Social Media Sites Provide Morale Boost, Official Says
American Forces Press Service
WASHINGTON, March 17, 2010 A newly introduced Defense Department social media policy opens doors that can provide a morale boost for families and troops serving in a war zone, a senior official who helped to design the policy said this week.
Speaking yesterday on National Public Radio’s “Talk of the Nation,” Price B. Floyd said the families he’s talked to describe Web sites such as Facebook and Skype as “invaluable” for keeping in touch with their deployed family members.
“In fact, they talk about the ability for their kids to do homework with their parent who's at war in real time,” Floyd said. “And that kind of morale boost that happens when you're able to do that is immeasurable.”
Floyd was appointed as the principal deputy assistant secretary of defense for public affairs last year, when the department had no social media policy in place, and he worked to design a policy that balances openness with the department’s security needs.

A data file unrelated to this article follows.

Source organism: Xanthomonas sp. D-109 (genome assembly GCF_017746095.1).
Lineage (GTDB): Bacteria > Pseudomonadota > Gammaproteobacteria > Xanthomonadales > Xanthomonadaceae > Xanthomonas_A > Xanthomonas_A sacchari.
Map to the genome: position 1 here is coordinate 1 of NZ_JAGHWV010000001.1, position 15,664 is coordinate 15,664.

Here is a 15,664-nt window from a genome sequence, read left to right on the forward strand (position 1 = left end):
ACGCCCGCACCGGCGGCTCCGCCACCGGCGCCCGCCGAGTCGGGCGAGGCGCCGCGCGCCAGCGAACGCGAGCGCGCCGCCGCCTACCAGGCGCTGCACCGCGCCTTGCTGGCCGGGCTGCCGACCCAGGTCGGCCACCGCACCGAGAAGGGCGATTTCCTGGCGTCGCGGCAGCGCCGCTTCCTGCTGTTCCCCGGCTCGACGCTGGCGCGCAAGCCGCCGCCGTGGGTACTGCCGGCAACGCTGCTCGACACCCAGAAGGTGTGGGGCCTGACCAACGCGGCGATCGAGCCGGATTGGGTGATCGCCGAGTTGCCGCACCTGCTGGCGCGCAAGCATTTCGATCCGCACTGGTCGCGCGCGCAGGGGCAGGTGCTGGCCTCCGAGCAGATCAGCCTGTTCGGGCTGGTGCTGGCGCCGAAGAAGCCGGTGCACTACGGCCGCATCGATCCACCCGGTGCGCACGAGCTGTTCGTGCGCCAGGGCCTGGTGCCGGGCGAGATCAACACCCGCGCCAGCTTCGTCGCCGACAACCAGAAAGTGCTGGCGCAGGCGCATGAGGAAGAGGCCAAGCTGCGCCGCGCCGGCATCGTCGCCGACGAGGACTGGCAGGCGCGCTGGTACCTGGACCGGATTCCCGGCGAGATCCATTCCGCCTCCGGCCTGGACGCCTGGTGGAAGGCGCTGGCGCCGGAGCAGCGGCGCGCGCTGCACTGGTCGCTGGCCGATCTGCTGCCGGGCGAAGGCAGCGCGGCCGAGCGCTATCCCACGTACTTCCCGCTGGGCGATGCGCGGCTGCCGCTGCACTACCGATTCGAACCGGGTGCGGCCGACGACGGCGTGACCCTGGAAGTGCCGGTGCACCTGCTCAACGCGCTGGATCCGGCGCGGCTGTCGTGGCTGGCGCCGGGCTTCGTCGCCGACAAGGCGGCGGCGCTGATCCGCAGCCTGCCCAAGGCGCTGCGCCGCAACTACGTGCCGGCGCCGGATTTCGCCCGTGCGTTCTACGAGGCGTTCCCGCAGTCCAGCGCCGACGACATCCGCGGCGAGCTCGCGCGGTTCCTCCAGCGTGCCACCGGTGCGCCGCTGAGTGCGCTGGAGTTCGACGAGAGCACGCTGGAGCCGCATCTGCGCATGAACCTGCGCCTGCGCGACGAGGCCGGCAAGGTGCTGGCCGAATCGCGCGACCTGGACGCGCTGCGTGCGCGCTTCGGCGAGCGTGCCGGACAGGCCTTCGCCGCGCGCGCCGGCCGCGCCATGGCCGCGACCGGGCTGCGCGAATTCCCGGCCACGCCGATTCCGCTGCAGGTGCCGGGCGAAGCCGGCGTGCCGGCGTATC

The new policy, issued last month, authorizes access to Web 2.0 platforms from nonclassified government computers, as long as it doesn’t compromise operational security or involve prohibited activities or Web sites. Access also is subject to local bandwidth availability.
Floyd said dealing with operational security is not new for the military, and that those using the sites should be aware that what they do and say on the sites can be monitored.
“Operational security is operational security, no matter where you are. You need to be cognizant of what you say and write, either on a cell phone or in a Twitter or social media site,” Floyd said. “It can be seen and heard not just by the people you're … sending the message to, but by the enemies as well.”
Floyd said a new training program is available on the Defense Department’s Web site that serves to educate users how to use social media tools such as Twitter and Facebook responsibly.
Besides allowing families and troops to stay connected, Floyd said, social media sites also have battlefield implications.
“Men and women who are in the field fighting in Afghanistan and Iraq are sending back and communicating with people back here in the States to update the counterinsurgency manual -- how we fight counterinsurgency wars -- in real time,” he said. “We don't have to wait several years or until the conflict is over to do that, and we're able to do that because of this technology.”